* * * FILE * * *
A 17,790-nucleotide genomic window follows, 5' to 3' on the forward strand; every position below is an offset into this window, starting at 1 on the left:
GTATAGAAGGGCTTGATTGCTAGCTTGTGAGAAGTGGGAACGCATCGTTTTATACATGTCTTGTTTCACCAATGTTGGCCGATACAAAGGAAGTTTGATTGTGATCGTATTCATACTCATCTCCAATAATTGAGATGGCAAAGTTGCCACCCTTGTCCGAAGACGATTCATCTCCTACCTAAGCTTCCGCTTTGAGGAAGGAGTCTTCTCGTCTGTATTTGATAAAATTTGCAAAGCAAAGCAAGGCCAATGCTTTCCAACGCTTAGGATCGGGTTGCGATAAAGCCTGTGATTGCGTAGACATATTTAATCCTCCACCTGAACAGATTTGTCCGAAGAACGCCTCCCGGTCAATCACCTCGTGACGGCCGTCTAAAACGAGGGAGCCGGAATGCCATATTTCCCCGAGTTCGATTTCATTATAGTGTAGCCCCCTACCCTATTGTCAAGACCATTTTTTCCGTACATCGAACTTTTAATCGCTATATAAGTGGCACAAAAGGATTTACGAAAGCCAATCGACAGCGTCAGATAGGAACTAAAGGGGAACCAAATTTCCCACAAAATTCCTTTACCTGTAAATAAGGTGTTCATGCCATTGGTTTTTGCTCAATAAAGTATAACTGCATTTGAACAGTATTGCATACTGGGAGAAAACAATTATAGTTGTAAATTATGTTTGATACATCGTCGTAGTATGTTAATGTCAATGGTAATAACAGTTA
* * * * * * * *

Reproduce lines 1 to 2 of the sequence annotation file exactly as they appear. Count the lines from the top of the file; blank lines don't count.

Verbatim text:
A 17,790-nucleotide genomic window follows, 5' to 3' on the forward strand; every position below is an offset into this window, starting at 1 on the left:
GTATAGAAGGGCTTGATTGCTAGCTTGTGAGAAGTGGGAACGCATCGTTTTATACATGTCTTGTTTCACCAATGTTGGCCGATACAAAGGAAGTTTGATTGTGATCGTATTCATACTCATCTCCAATAATTGAGATGGCAAAGTTGCCACCCTTGTCCGAAGACGATTCATCTCCTACCTAAGCTTCCGCTTTGAGGAAGGAGTCTTCTCGTCTGTATTTGATAAAATTTGCAAAGCAAAGCAAGGCCAATGCTTTCCAACGCTTAGGATCGGGTTGCGATAAAGCCTGTGATTGCGTAGACATATTTAATCCTCCACCTGAACAGATTTGTCCGAAGAACGCCTCCCGGTCAATCACCTCGTGACGGCCGTCTAAAACGAGGGAGCCGGAATGCCATATTTCCCCGAGTTCGATTTCATTATAGTGTAGCCCCCTACCCTATTGTCAAGACCATTTTTTCCGTACATCGAACTTTTAATCGCTATATAAGTGGCACAAAAGGATTTACGAAAGCCAATCGACAGCGTCAGATAGGAACTAAAGGGGAACCAAATTTCCCACAAAATTCCTTTACCTGTAAATAAGGTGTTCATGCCATTGGTTTTTGCTCAATAAAGTATAACTGCATTTGAACAGTATTGCATACTGGGAGAAAACAATTATAGTTGTAAATTATGTTTGATACATCGTCGTAGTATGTTAATGTCAATGGTAATAACAGTTA